Bros love partying, and can be spotted by the ubiquitous red Solo cups they tote. Bros wear sports jerseys and baseball caps (usually turned backwards). Bros love pumping up some iron. And now, bros apparently love dairy coop brand Organic Valley too.
The brand’s latest digital campaign called “Save the Bros” has touched a chord with the bromosexual brommunity, garnering over 364,000 views on YouTube since being launched on Feb. 16. Popular bro-blogs like BroBible and Total Frat Move have taken notice.
This Epic ‘Save The Bros’ Protein Shake Commercial Will Make You Think About Gettin’ Swole — https://t.co/48Rvk7PrNw
— BroBible (@BroBible) February 17, 2015
At the center of the campaign promoting its new recovery protein drink “Organic Fuel” is a tongue-in-cheek mock PSA which highlights how these bros are putting themselves in danger by chugging conventional protein shakes to get “jacked,” “yolked” and “totally swole.”
The two-minute video created by Tennessee-based agency Humanaut, trolls the very dembrographic that it is trying to target, calling bros “pretty amazing” before mercilessly mocking them.
The ad paints a dysbropian vision in which the world is suddenly bereft of its “bro colony.” Who would get the clubs crawling? Who would make comments about women’s physiques that aren’t appropriate, but still appreciated? And what would happen to Las Vegas?
“Organic food is becoming more mainstream and bro culture is everywhere,” David Littlejohn, Humanaut’s founder and and chief creative director, told Digiday. “The two phenomena collide in this campaign in a really fun way.”
Alyssa Galella, the director of earned media at Huge, said that the campaign was not just humorous, but also relatable.
“It’s a really clever campaign, and not humorous just for the sake of being humorous,” she said. “It’s a parody but is good-natured and not mean-spirited, and people love something that is cheeky. It’s the same reason why BuzzFeed listicles do well, because people like to see themselves in them.”
The bro-parody is a marked departure in tone from typical advertising for organics, featuring never-ending green pastures, happy cows and earthy farmers. This was intentional, said Organic Valley’s Lewis Goldstein.
“It’s a different look for us, because so far we’ve focused on bringing our farmers and our mission to life,” he said. “But we are still doing good and trying to help, even though our focus is a younger millennial demographic and not mothers with young kids this time.”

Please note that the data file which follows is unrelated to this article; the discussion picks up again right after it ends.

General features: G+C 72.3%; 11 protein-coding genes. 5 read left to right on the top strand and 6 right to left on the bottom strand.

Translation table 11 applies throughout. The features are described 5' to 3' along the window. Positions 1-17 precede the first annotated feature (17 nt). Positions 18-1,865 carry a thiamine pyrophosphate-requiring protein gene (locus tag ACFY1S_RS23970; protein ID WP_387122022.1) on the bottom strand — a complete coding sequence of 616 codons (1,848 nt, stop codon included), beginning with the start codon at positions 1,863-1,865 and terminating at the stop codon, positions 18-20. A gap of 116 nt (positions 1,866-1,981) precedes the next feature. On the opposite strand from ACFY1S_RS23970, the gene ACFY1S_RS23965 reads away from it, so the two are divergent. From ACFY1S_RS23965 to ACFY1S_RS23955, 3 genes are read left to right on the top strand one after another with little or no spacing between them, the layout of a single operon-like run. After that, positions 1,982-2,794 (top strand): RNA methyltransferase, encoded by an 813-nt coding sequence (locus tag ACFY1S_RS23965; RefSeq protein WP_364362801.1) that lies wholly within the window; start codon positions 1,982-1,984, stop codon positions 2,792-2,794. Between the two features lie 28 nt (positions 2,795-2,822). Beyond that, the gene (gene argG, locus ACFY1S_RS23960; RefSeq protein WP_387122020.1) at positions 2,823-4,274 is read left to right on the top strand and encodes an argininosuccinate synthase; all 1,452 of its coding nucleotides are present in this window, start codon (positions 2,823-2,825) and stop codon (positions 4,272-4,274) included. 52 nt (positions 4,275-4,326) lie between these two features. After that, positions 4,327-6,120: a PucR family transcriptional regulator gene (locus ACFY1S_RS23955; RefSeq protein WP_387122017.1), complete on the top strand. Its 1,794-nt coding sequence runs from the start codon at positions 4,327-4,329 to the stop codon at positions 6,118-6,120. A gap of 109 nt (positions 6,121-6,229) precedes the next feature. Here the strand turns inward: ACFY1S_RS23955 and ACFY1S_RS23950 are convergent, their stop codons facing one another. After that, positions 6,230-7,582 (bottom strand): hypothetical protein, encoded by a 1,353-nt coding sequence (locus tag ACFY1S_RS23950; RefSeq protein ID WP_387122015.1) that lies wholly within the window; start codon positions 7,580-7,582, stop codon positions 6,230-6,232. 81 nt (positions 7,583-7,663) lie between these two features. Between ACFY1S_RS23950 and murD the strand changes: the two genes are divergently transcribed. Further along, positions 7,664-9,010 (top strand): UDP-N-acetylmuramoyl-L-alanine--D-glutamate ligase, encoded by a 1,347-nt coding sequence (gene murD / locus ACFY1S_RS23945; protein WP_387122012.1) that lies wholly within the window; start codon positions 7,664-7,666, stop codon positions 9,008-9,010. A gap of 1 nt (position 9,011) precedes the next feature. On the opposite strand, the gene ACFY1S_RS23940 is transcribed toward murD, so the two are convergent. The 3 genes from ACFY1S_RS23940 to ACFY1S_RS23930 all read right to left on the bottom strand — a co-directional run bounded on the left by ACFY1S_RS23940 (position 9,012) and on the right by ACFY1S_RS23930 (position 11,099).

Eric Johnson, the president of Los Angeles-based agency Ignited, thinks “Save the Bros” is working because of its timeliness.
“While a number of brands have tried to make humorous long-form videos recently, this one has virality because it makes fun of something that’s in the zeitgeist — everyone loves to make fun of bros,” he said. “It is tapping into something at the right time, and it ultimately gets across the product benefit.”
The campaign also has its own microsite SavetheBros.com, where consumers can try Organic Fuel for themselves and a bro, and also purchase “Save the Bros” swag like yoga mats, T-shirts and gym bags. Organic Valley is also actively promoting the hashtag #SaveTheBro on Facebook, Twitter and Instagram, where it has nearly 344,000 combined followers.
The one potential downside: the campaign could end up becoming bigger than the product, according to Rina Plapler, the strategy head at brand consulting firm MBLM.
“The campaign is unique and very well done with the merchandise and social integration on the website,” she said. “The only negative thing is that the campaign’s message might overshadow the product. Everyone will think, ‘Oh, Save the Bros!’ but not necessarily make the connection with Organic Valley.”
However, bros everywhere are celebrating and happy to be getting mainstream attention.
As one self-described bro working in the PR industry told Digiday: “Organic Valley has brought a serious issue to mainstream society. The desire to consume all-natural protein shakes is a frequent topic in gyms, underground fight clubs, and bro bars. Bros everywhere should remember this moment for the rest of their lives.”
Wave of AI-based marketing startups arrives as Microsoft, Google rush AI-based products to market
As Microsoft and Google compete with generative content, much smaller firms are building their own tech to tackle new territory
Digiday+ Research: On the eve of the Super Bowl, brands much prefer advertising on CTV over traditional TV
Brands prefer investing in connected TV over traditional TV — if they're spending on TV at all, a Digiday+ Research survey found.
Pinterest jockeys for position in platforms arms race for short-form video
The company’s recent deal with Conde Nast was just the start.
SponsoredAdvertising predictions that will shake up the media industry in 2023
Chris Kelly, CEO, Upwave Like many people, marketers and advertisers were ready to see 2022 come to a close. A year that started off promising was assailed by inflation, layoffs and the disastrous effects of RSV, the flu and additional COVID strains. Still, despite an uncertain outlook for 2023, there are plenty of reasons for […]
Will Twitter continue to be where brands comment on the Super Bowl – or will TikTok play usurper?
As TikTok continues to dominate marketing conversations, experts sound off on whether or not it will become the future second screen for live events.
Brands stay silent on Tyre Nichols killing as marketers signal it as an industry backslide
Compared to the things that were said and acted upon during the murder of George Floyd and the protests that took place three years ago, many brands have been relatively quiet around Tyre Nichols.